This post is sponsored by Baptist Health South Florida.
New normal became part of our collective vocabulary only a year ago as we began to navigate the myriad changes of pandemic life. Changes in the way we work, the way we school our children, the ways we socially interact… not to mention the many real and personal losses COVID has left in its wake.
Now–just over a year since the world shut down–I find myself feeling hopeful for a newer normal. Yes, aspects of our daily realities and the ways we relate are still vastly different from life pre-COVID. But as more of us are vaccinated and cases decline, I’m ready to embrace life with fewer restrictions and more in-person interactions. With that in mind, here’s the latest from Baptist Health on booster shots, breakthrough cases, and the safety of vaccines for pregnant women.
Boosters and Annual Vaccinations
Though infectious disease experts have said this for a while, news recently broke that booster shots and annual COVID vaccines will probably be necessary. Pfizer CEO Albert Bourla recently stated that people will “likely” need a booster shot within 12 months of being fully vaccinated. Similarly, Moderna CEO Stephane Bancel stated that “[Moderna] wants to make sure there are boost vaccines available in the fall so that we protect people as we go into the next fall and winter season in the U.S.”
Booster shots and annual vaccines could play a significant role in protecting people from the COVID variants from Brazil, South Africa, and the UK that are on the rise here in the US. But rest assured that this decision will not be made by pharmaceutical companies. As Dr. Anthony Fauci has said, “It is going to be a public health decision. It is not going to be a decision that is made by a pharmaceutical company. We’re partners with them because they’re supplying it. It’ll be an FDA and CDC decision.”
A breakthrough case is an infection that occurs post-vaccine. Or in the case of COVID-19, it means someone testing positive for COVID after they’ve been fully vaccinated. As of April 13, 2021, the CDC reported that out of more than 75 million people who’d been vaccinated (at that time), they’d received 5,814 reports of vaccine breakthrough infections. No vaccines are 100 percent effective at preventing illness. But the low percentage of COVID breakthrough cases indicates that the vaccines are working. According to CDC Director Rochelle Walensky, MD, the bottom line is “getting a vaccine will help protect you. It will protect others and it will help us end this pandemic.” That’s encouraging news for all of us!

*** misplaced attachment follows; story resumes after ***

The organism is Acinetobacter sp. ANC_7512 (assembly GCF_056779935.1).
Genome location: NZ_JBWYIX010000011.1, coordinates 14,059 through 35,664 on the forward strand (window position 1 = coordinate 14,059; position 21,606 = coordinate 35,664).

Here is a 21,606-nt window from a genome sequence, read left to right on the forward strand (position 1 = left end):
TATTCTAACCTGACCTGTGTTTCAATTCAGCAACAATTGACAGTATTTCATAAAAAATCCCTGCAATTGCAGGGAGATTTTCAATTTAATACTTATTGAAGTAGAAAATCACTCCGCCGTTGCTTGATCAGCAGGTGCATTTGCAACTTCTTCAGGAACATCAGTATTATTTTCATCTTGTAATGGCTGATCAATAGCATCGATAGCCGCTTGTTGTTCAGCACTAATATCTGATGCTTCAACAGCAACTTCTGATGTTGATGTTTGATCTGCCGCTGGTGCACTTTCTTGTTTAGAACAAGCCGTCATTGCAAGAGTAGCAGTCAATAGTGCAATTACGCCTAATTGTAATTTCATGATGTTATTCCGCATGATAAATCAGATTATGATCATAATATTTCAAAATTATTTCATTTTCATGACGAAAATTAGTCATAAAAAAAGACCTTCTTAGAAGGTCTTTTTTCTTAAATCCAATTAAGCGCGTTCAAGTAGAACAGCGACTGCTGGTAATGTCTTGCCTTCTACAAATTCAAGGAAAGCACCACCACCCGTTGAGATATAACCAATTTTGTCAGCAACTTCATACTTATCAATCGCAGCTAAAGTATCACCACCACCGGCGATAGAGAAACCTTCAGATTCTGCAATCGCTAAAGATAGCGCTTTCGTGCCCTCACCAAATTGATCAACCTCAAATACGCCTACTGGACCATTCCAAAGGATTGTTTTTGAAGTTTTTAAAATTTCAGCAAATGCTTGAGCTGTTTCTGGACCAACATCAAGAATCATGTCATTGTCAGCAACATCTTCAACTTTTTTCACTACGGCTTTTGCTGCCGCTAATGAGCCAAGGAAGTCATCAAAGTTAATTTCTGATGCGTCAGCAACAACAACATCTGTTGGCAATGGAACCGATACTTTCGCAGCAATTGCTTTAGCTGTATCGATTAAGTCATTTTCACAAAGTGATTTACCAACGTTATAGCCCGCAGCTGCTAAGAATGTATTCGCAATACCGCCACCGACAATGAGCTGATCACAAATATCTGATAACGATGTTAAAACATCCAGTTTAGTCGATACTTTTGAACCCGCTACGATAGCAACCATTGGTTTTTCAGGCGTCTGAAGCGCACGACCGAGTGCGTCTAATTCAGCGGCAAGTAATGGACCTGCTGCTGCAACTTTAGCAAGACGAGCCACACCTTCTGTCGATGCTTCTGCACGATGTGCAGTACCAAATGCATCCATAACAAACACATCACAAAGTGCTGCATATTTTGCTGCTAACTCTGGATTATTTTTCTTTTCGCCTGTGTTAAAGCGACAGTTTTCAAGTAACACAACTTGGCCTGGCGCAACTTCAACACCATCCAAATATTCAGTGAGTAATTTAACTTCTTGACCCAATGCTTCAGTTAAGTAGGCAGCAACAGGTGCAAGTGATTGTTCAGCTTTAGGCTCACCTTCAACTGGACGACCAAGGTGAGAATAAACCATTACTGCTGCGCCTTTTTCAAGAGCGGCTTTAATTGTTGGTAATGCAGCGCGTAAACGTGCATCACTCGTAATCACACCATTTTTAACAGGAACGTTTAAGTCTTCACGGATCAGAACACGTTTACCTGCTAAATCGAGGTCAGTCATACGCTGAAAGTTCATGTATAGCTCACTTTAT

Pregnancy & COVID Vaccine Safety
What you put in and on your body is always important. And it’s especially important during pregnancy. Recent data from more than 35,000 women in the US found the Pfizer-BioNTech and Moderna vaccines to be safe for pregnant women. The preliminary findings also included data on the rates of miscarriage, premature births, and other complications, which was comparable to data collected from studies conducted before the pandemic. The most reported side effects reported by pregnant women who received either the Pfizer or Moderna vaccine include injection-site pain, fatigue, headache, and myalgia. These common side effects were reported after participants received the 2nd dose of either vaccine. None of the voluntary participants in the CDC study received the Johnson & Johnson vaccine.
Baptist Health South Florida
Baptist Health is committed to their mission to improve the health and well-being of individuals and to promote the sanctity and preservation of life in the communities they serve. Their expansive network of service providers, hospitals, and healthcare facilities is accessible offers world-class care right here in South Florida. For more information about Baptist Health, visit their website and follow your go-to health and wellness resource in South Florida on Instagram.
Have questions about pregnancy, labor, and delivery during the COVID-19 pandemic? Check out this helpful Q&A with Dr. Ellen Schwartzbard.